1. Susan –
      Thank you very much for your comment. By saying “Ice cream is about nothing” I mean that people love Ice Cream regardless of what value it provides them – it simply brings joy, as you suggest.

  4. I’m presently starting a new venture with a friend on the internet. I hope it succeeds. I also hope it doesn’t turn out to be more of a chore than a fun opportunity. Life is short, enjoy it.

    Twitter is a great venue for just talking inane stuff. Bacon seems to be a hot topic to tweet about. Why? Because it’s fun to tweet about bacon!

    Congrats on being Freshly Pressed!

  5. Great inspiration here … I always keep Walt Disney in the back of my mind while pondering biz ideas, as not a whole lot of people believed in his “folly.”

    Then he build Disneyland in 365 days. Or was it 366? Doesn’t matter, I guess. Point is, he did it, despite the naysayers. And just think of the daily “take” at the gate. Astronomical…

    1. Mikalee –
      Thank you for your comment, and glad you liked the piece. Walt Disney is an amazing example of someone who believed in a dream and didn’t listen to the people who didn’t believe in him (or at least, he didn’t listen too much.) He also was fanatical about his attention to detail and in fixing the things that didn’t work.

  6. I love ice cream and I wanted to see what this was about. Thanks for such an encouraging post. It isn’t positive thinking that makes you successful. It is persistence and the conviction that you have something. You tend to not listen to anyone else and head for the light at the end of the tunnel. Thank you.

    1. Rubiescorner –
      Thanks for your comment – I appreciate your thoughts. Keep on pushing for your dream – I found it inspiring in this radio interview with @Biz that he did too, and now he’s still figuring it out every day.

    1. CrystalSpins –
      Excellent point – agree that if something is about nothing it opens up the possibility that people will overlay their own ideas on it.
      Thanks for reading!

  7. This is very interesting to read, and I must say I am fascinated with all of the metaphors- particularly the one about ice cream. Thank you for taking the time to share this, I find it useful.

  8. “Fun and profit.” Tis the key, enjoy what you are doing and have the best product available…Word of mouth and tweets are the best!!!!

    1. NearlyNormalized –
      Thanks – agree that enjoying what you’re doing is very important (and it’s even better when people are engaged and comment back!)

    1. Lakia –
      Thanks for your comments! Not only do you have to make sure your ideas can stand the test of trial, but also the more people you tell about your ideas, the stronger they get.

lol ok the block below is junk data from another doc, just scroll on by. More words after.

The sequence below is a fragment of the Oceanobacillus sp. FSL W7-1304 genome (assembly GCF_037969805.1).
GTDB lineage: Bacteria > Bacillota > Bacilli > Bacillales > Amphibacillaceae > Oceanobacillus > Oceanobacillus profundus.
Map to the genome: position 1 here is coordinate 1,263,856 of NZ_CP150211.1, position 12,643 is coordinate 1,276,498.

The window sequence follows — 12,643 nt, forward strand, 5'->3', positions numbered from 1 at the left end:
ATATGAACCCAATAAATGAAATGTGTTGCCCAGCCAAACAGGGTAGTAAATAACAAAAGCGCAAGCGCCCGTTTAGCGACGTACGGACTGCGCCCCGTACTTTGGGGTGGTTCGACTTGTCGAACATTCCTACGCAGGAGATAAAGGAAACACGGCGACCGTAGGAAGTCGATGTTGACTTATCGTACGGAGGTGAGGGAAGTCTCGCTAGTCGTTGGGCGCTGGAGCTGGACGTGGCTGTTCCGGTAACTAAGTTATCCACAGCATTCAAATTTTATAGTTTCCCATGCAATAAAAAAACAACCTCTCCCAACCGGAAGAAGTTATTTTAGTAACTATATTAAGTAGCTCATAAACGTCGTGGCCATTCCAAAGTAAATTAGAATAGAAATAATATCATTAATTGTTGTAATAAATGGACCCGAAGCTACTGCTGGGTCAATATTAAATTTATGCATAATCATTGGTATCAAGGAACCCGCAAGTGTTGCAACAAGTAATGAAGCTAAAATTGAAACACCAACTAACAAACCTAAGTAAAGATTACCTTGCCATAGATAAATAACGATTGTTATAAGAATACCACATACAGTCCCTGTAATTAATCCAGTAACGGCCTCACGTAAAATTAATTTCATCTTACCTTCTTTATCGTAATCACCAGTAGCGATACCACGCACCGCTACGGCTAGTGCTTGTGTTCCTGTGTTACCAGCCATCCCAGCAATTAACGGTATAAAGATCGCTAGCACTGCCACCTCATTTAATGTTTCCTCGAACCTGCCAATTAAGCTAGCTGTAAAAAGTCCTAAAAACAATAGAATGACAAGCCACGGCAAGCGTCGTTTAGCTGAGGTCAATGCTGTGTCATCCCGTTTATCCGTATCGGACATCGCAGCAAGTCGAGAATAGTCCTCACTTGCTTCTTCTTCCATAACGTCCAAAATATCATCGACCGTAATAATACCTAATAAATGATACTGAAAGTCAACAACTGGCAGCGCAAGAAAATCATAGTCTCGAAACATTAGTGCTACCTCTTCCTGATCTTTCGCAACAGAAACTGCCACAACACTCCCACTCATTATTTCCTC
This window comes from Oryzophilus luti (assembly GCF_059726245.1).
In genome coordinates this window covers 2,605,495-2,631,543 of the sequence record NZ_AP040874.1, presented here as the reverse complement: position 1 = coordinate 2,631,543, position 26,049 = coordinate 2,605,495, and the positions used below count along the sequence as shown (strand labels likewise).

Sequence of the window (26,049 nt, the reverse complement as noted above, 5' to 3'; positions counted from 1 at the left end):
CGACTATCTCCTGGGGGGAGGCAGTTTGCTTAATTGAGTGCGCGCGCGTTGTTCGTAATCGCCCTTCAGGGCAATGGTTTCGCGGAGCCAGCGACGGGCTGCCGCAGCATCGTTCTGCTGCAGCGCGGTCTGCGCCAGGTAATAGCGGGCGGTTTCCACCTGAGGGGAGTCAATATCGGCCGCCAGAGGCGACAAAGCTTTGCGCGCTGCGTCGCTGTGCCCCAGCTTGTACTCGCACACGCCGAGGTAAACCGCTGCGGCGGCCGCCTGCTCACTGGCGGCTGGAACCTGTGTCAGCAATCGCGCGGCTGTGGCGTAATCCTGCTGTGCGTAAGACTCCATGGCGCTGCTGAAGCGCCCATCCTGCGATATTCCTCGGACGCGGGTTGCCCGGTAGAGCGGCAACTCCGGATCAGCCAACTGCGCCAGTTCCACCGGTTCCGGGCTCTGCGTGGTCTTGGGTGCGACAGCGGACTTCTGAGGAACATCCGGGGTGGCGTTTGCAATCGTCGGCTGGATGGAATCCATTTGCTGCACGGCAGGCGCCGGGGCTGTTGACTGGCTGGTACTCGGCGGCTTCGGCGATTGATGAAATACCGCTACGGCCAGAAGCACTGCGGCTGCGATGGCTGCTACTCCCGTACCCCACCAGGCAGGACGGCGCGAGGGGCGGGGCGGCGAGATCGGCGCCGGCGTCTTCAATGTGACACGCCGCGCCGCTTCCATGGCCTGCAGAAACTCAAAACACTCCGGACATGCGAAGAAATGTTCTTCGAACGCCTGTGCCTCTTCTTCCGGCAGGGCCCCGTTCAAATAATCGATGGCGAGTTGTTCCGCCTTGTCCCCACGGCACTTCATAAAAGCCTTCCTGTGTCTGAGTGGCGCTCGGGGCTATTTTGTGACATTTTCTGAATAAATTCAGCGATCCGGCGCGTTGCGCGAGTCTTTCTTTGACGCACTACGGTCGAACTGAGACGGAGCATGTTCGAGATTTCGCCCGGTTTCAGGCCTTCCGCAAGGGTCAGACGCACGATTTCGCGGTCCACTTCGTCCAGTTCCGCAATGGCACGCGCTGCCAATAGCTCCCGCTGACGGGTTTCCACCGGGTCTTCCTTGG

1. ACleansurface –
      Exactly! That was the point @Biz was trying to make – that if people were comparing Twitter to Seinfeld, that it had jumped the chasm and had become more than just a service – it was a part of the zeitgeist. Thanks for sharing!

  9. Very interesting post. Always enjoy reading stories about people following through with their dreams – no matter how crazy. Really like the advice here. My favourite — “You won’t get it right the first time, so try to do that part as quickly as possible.” This is key. Soo many people spend all their time trying to get things perfect that they sometimes miss the boat on a good opportunity.

    1. YouNxt –
      Thanks for the kind words. As a recovering pessimist, I think it’s important for people to dream realistically – but also think it’s important to dream. So if part of achieving your dream involves failing at the parts that don’t work, you should get that over with and move on 😉


  10. Thank you for sharing this advice and encouragement. I took an introductory Visual Basic course once, so the advice from your friend on throwing out the code from the first try and starting over makes some sense to me, although it must be painfully hard. Success requires a lot of dedication.

    1. My Camera, My Friend –
      Thanks for your thoughts. I’m not a great coder – I often tell people that I’m about good enough to “code my way out of a wet paper bag, but no better.” Mike’s advice has made a great difference to me in many arenas and has encouraged me to dedicate myself and try harder, as you suggest.

  11. Congratulations on being freshly pressed!
    Great insight and well written!
    You are so right. Ideas are nothing until we put the action into the idea.
    Sometimes when I am writing something and I forget to save it and it disappears, the second draft is always better.

  12. I like your viewpoint – and letting yourself falter or fail and yet keep trying. And have fun – excellent concepts for business or for life!

  13. Loved the article, as a new business owner it gives a little comic relief to the oh so serious struggles of owning your own business… but it is certainly important that one has a great time- in doing so… Point taken 🙂

  14. I was totally expecting this to be about Ice Cream and then it was about business. Still not bad. Motivational.

  15. This blog couldn’t have popped up at a better time for me. I am spending a lot of time pondering a business idea at the moment … I think these words could give me the confidence to go ahead, crap that original plan, and then plan again. It’s brilliant.